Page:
Since 2009, Greece’s debt has been the most targeted by speculators. But the diabolical spiral of super-indebtedness is not only reserved for Greece.
Speculation has already found other targets: Portugal, Ireland, Spain, Italy. Even France is in its sight. As a French economist recently put it: “The question is not to know if we will be hit, but when.” All the more so because the single currency, the euro, links all the European countries together.
Indeed, each fit of speculation on Greece’s debt resulted in a fall of the value of the euro in relationship to other international currencies, such as the U.S. dollar and the Japanese yen. This compelled the big European powers, like Germany and France, to intervene and, within limits, to guarantee Greece’s debts because the value of their own currency was at stake.
Moreover, a number of the banks that had lent money to the Greek state were French and German. A default by Greece would have had an impact on these banks. These so-called rescue plans for Greece were, above all, rescue plans for the banks, and in particular for French and German banks. The main part of each payment required by these rescue plans – 58 to 70% according to economists – immediately lands in the foreign banks. The last communiqué of the European Financial Stability Fund, which is in charge of payments, is very revealing. It specified that 4.2 billion euros the fund gave were to be put in “an account specially reserved for the servicing of the Greek debt,” that is, for the interest payments to the lending banks.
The intervention by other European countries gives speculation an even bigger playing field. Behind Greece, there are more powerful states that have an interest in preventing its failure. And that increases the possibilities for the usurers to put pressure on Greece. A usurer pressuring a poor person to pay will be all the more eager if he knows the poor person has a rich uncle.
At each fit of fever of the Greek debt crisis, there is a real trial of strength between the banks and the European states. The banks demand that the other European states provide Greece with the means to make its payments. On the other hand, the states know that this means getting more and more into debt, with the risk that speculation could tighten its grip on their own debt.
At the end of 2011, the banks agreed to reduce Greece’s debt. Even the most vicious usurer knows that he must keep his prey alive to be able to continue to collect money. Moreover, because of the real risk of default by Greece, the value of the Greek debt itself had plummeted in the financial markets. In giving a discount on Greece’s debt, the banks only acknowledge its real value.
But the banking system is fragile. Numerous banks are in bad shape and cannot take important losses without risking bankruptcy – as the disastrous situation of the Spanish banks shows, for example. If Greece or other countries like Spain or Italy default on their debts, it would no doubt have consequences similar to those of the 2008 crash.
Faced with speculative attacks, the European governments have up until now sought solutions that are more akin to bluff and poker than anything else. Each time, while putting huge amounts of money on the table, they insisted that the community of European states wouldn’t let Greece go bankrupt. They hope to persuade speculators not to bet on the failure of Greece or any other European state. But each time, this worked only for a short while. Every announcement about economic or political problems in Greece, Spain, or another country within the sight of speculators provoked a new wave of speculation. Speculation on the debt of the states acts like a powerful acid on the links between European states, putting the strength of the euro to an increasingly tougher test.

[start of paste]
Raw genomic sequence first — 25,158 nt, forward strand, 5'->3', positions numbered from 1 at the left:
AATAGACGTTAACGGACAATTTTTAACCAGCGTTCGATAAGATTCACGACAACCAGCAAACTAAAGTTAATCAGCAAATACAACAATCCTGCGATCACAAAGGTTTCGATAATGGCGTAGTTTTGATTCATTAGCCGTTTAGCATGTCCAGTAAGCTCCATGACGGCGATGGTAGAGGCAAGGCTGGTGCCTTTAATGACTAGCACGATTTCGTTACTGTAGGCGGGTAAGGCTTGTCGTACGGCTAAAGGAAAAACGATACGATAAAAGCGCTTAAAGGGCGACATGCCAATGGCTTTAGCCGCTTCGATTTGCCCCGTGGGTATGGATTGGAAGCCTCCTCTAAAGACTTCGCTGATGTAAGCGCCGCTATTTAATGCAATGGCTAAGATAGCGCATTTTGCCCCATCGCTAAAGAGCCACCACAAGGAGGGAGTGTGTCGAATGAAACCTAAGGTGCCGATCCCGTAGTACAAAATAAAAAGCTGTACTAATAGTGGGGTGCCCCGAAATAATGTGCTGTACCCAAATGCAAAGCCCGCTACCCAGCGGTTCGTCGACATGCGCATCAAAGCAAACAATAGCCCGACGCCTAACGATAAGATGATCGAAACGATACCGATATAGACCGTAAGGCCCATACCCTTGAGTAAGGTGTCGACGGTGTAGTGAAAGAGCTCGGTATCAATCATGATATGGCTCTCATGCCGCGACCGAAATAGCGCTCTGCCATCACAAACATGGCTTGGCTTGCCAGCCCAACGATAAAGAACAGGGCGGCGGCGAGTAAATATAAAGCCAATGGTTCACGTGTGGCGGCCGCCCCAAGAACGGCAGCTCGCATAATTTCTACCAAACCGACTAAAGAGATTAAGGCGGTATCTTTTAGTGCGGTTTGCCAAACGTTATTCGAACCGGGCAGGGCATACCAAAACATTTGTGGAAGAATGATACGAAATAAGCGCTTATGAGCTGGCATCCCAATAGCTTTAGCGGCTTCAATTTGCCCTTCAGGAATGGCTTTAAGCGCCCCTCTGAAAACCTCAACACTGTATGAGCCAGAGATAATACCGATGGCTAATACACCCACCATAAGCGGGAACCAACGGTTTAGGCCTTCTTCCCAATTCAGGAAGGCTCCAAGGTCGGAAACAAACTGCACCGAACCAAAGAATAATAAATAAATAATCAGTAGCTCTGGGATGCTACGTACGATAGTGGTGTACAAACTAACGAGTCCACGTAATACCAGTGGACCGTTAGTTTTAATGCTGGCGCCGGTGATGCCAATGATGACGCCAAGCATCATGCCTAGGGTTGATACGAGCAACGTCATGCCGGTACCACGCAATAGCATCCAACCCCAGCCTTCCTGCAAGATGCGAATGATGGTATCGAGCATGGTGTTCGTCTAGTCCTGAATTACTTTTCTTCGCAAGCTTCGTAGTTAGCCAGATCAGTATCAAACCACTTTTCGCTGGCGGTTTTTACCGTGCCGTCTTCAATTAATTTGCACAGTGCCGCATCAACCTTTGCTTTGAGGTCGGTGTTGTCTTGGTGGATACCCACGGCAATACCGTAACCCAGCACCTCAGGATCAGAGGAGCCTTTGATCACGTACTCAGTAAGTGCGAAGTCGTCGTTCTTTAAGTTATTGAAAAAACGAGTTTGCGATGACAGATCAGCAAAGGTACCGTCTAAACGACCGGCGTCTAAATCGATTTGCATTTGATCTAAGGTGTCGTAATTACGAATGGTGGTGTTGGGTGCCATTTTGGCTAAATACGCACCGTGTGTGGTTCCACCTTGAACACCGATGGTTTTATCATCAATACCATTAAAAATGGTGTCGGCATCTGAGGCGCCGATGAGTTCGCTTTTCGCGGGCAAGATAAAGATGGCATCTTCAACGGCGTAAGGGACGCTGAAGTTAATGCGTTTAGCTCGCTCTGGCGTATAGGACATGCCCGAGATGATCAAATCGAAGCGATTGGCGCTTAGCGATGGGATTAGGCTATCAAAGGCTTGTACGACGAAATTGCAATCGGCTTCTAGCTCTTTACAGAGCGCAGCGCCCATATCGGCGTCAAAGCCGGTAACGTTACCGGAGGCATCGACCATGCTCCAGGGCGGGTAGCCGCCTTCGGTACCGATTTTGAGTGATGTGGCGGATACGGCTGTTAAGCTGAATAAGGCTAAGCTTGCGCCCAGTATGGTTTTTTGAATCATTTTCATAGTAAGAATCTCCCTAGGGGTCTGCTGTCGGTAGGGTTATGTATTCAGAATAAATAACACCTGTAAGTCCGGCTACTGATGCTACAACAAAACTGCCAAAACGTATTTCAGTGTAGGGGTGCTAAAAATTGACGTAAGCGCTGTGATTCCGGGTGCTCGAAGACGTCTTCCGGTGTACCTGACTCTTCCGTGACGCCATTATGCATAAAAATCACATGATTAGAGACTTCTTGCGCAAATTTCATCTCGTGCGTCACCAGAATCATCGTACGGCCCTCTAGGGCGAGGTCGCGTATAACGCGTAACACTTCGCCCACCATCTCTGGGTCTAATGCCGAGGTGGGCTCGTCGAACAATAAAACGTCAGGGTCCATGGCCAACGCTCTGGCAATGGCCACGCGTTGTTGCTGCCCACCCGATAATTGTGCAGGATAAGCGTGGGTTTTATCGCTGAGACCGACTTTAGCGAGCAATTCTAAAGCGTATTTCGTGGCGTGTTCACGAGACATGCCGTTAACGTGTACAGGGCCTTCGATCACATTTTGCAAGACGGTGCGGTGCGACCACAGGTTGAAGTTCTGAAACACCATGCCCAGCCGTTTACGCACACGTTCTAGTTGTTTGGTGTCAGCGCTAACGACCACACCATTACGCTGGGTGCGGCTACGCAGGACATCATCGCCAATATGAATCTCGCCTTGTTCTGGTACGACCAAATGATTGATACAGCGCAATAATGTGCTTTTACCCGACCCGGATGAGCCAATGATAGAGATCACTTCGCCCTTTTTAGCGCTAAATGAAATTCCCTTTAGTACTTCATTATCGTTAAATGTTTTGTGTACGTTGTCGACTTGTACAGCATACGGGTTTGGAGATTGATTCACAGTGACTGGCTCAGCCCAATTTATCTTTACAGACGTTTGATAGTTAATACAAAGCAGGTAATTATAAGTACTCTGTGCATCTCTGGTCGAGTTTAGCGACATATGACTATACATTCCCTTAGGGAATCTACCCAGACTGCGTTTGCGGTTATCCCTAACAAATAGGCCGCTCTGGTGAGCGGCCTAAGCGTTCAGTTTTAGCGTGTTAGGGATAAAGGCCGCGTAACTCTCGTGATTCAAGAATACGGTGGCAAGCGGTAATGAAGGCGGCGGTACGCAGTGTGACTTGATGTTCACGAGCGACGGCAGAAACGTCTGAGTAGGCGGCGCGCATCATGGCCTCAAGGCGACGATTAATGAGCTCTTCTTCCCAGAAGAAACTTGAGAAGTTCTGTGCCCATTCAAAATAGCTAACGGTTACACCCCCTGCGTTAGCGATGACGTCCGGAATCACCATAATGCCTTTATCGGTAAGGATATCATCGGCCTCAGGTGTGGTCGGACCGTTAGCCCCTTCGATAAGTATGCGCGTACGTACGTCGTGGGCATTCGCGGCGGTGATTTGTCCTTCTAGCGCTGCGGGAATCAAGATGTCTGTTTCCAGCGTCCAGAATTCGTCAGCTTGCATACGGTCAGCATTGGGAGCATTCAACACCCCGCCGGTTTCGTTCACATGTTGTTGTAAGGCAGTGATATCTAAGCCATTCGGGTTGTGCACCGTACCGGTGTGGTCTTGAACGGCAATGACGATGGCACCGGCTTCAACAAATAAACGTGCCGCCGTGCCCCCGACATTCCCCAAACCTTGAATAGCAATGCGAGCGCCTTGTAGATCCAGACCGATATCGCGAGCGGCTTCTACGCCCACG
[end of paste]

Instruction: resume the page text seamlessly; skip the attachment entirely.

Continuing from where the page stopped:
In reality, behind the trial of strength between the banks and the states, there is a profound impotence of both to manage this debt crisis and, beyond that, to master their own economy.
For now, the richest countries, starting with Germany, choose to maintain the cohesion of the euro and to keep all the countries in the euro zone. They give the banks the money they demand of their debtors, then impose vicious austerity plans on populations to pay the banks. To accept the failure of Greece would risk spreading speculation on the debt to the other most-indebted states, which would lead to the explosion of the euro zone. This would be one more step toward the worsening of the crisis and a very important one, since it would go along with a return to an exacerbated protectionism between the European countries.
But austerity policies really raise a problem for the capitalist economy because they only worsen the crisis. The bourgeoisie is facing a real dilemma. For the part of its capital that is deposited in the banks, it wants to be paid with high interest rates. But for the part of its capital that is invested in the plants, it needs to sell its goods. The French auto company PSA-Peugeot-Citroën, for example, would like the state to facilitate the sale of its cars, but the same company boasted to have 11 billion euros in liquidities. This sum does not sleep under a mattress and thus contributes to speculation, one way or another.
To divert speculation away from the euro zone, some economists and political leaders propose to mutualize the debts of the European states by issuing, for example, “euro-bonds.” It would no longer be this or that state borrowing from a bank, but all the countries of the euro zone together. It would amount to putting behind each loan the guarantee, in advance, of all the states of the euro zone.